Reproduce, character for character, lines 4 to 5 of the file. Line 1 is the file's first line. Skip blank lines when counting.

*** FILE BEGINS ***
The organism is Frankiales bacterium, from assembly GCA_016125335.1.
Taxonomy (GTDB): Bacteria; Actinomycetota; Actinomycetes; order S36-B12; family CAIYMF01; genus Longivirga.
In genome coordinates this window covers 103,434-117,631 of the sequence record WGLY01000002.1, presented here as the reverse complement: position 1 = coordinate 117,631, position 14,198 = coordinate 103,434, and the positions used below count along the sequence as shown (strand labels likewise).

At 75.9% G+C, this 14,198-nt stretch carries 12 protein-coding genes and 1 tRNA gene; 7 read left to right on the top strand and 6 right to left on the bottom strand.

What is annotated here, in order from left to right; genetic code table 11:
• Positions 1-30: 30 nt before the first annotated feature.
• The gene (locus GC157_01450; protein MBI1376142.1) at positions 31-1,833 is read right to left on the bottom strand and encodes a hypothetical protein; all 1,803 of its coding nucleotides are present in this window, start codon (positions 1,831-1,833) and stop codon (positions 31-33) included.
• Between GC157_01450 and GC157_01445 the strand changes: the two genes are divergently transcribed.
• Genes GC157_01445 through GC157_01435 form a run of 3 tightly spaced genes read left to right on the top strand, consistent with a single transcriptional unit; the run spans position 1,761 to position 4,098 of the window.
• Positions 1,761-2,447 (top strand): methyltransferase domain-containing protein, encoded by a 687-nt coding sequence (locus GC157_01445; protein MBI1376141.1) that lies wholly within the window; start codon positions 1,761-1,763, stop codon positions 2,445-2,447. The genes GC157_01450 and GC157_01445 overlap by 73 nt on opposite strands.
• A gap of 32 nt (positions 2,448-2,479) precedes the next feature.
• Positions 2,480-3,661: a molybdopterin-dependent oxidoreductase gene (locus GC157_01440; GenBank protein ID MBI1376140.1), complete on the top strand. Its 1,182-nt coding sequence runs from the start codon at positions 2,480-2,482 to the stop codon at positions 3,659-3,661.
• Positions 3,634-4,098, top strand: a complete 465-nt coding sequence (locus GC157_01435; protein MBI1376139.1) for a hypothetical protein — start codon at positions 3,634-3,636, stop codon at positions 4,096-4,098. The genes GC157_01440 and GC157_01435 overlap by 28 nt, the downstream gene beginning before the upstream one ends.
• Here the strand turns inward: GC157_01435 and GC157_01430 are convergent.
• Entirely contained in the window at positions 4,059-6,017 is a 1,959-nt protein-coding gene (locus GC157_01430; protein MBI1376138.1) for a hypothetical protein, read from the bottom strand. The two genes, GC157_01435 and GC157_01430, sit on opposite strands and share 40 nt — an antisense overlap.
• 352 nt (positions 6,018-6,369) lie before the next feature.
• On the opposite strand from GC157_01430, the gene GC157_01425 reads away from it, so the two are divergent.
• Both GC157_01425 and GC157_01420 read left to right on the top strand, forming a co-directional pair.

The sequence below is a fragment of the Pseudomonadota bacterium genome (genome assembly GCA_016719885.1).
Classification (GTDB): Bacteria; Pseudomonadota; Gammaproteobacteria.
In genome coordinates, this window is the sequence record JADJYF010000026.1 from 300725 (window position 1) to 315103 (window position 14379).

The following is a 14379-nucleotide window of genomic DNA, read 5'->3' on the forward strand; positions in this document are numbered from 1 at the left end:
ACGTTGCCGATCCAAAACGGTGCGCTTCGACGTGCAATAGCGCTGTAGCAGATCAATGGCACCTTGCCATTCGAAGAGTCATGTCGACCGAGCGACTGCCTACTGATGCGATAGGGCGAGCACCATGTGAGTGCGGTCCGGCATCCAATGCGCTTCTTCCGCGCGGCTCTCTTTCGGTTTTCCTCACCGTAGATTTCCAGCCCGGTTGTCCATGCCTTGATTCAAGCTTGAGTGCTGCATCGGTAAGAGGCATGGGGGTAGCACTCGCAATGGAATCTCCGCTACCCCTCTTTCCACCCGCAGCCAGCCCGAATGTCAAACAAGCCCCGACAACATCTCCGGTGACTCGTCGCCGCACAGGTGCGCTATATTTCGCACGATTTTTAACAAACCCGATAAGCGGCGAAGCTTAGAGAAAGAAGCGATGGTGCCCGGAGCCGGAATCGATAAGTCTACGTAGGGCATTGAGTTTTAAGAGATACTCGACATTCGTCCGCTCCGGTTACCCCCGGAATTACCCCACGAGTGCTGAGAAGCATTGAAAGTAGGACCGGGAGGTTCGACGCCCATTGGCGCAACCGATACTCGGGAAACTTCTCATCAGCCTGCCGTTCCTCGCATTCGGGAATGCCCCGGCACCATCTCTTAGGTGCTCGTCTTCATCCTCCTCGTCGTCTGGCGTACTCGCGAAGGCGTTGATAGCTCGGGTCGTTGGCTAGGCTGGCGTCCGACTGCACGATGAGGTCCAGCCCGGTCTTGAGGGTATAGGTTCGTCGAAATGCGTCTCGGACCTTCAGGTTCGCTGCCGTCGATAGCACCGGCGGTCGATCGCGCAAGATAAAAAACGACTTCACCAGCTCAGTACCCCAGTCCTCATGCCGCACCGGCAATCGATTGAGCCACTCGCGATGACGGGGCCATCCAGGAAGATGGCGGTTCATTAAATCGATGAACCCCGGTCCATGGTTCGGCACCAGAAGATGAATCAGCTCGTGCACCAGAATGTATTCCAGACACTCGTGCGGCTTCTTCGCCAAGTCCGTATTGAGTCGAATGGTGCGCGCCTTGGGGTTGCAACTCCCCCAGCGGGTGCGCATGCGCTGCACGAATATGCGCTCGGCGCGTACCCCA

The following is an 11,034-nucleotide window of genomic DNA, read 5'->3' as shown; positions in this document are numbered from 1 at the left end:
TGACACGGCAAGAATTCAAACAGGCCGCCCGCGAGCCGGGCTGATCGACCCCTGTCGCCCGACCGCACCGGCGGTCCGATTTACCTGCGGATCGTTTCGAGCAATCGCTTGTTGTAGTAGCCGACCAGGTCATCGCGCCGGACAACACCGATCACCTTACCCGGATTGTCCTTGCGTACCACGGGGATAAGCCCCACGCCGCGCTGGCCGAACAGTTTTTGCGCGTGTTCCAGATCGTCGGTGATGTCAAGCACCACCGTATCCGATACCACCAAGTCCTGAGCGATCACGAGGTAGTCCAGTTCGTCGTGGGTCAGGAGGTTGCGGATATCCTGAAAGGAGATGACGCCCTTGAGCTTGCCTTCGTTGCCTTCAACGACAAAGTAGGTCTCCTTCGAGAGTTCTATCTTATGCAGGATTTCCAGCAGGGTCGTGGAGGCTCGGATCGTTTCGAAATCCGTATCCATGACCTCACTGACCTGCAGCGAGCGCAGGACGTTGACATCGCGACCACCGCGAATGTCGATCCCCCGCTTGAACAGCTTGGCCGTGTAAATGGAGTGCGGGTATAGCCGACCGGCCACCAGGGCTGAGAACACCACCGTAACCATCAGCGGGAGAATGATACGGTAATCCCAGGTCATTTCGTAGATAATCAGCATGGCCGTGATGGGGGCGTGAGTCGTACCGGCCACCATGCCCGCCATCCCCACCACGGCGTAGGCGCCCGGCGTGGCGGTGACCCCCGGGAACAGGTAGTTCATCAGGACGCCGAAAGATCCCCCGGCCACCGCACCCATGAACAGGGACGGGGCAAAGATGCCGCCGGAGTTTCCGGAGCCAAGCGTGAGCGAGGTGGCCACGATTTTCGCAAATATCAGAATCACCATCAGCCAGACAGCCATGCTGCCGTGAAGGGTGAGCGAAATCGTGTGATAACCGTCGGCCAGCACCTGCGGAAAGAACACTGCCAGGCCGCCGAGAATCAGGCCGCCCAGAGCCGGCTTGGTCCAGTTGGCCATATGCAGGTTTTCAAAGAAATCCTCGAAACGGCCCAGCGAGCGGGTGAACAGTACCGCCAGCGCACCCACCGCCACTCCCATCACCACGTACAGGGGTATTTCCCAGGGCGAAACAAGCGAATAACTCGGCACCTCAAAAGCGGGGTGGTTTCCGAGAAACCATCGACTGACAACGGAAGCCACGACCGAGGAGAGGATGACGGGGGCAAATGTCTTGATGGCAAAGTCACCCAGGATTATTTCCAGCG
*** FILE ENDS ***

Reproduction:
At 75.9% G+C, this 14,198-nt stretch carries 12 protein-coding genes and 1 tRNA gene; 7 read left to right on the top strand and 6 right to left on the bottom strand.

What is annotated here, in order from left to right; genetic code table 11: